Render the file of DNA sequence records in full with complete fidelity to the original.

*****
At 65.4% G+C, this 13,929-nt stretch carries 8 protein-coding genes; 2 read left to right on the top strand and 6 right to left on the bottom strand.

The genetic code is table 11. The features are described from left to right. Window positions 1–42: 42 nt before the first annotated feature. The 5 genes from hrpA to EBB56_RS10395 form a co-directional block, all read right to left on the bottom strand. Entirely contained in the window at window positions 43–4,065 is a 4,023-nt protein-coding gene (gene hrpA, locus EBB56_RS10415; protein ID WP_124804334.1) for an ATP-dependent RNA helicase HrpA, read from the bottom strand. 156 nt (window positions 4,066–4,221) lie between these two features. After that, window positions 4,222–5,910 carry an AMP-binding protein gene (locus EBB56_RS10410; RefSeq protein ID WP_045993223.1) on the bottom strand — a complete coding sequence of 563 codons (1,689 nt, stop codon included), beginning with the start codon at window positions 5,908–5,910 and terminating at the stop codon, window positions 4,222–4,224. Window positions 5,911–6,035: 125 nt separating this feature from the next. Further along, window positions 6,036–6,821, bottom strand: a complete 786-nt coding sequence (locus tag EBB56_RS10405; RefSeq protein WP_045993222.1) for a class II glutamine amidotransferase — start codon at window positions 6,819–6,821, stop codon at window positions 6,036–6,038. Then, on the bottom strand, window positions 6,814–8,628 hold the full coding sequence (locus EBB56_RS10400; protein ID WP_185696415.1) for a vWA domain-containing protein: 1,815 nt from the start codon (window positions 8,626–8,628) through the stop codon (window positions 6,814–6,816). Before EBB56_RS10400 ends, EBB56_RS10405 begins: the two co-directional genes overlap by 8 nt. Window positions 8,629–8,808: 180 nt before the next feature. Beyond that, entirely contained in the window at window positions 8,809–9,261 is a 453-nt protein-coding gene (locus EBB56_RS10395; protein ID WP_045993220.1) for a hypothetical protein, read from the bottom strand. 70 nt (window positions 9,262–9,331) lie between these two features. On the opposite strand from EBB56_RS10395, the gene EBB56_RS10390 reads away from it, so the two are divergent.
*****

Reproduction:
At 65.4% G+C, this 13,929-nt stretch carries 8 protein-coding genes; 2 read left to right on the top strand and 6 right to left on the bottom strand.

The genetic code is table 11. The features are described from left to right. Window positions 1–42: 42 nt before the first annotated feature. The 5 genes from hrpA to EBB56_RS10395 form a co-directional block, all read right to left on the bottom strand. Entirely contained in the window at window positions 43–4,065 is a 4,023-nt protein-coding gene (gene hrpA, locus EBB56_RS10415; protein ID WP_124804334.1) for an ATP-dependent RNA helicase HrpA, read from the bottom strand. 156 nt (window positions 4,066–4,221) lie between these two features. After that, window positions 4,222–5,910 carry an AMP-binding protein gene (locus EBB56_RS10410; RefSeq protein ID WP_045993223.1) on the bottom strand — a complete coding sequence of 563 codons (1,689 nt, stop codon included), beginning with the start codon at window positions 5,908–5,910 and terminating at the stop codon, window positions 4,222–4,224. Window positions 5,911–6,035: 125 nt separating this feature from the next. Further along, window positions 6,036–6,821, bottom strand: a complete 786-nt coding sequence (locus tag EBB56_RS10405; RefSeq protein WP_045993222.1) for a class II glutamine amidotransferase — start codon at window positions 6,819–6,821, stop codon at window positions 6,036–6,038. Then, on the bottom strand, window positions 6,814–8,628 hold the full coding sequence (locus EBB56_RS10400; protein ID WP_185696415.1) for a vWA domain-containing protein: 1,815 nt from the start codon (window positions 8,626–8,628) through the stop codon (window positions 6,814–6,816). Before EBB56_RS10400 ends, EBB56_RS10405 begins: the two co-directional genes overlap by 8 nt. Window positions 8,629–8,808: 180 nt before the next feature. Beyond that, entirely contained in the window at window positions 8,809–9,261 is a 453-nt protein-coding gene (locus EBB56_RS10395; protein ID WP_045993220.1) for a hypothetical protein, read from the bottom strand. 70 nt (window positions 9,262–9,331) lie between these two features. On the opposite strand from EBB56_RS10395, the gene EBB56_RS10390 reads away from it, so the two are divergent.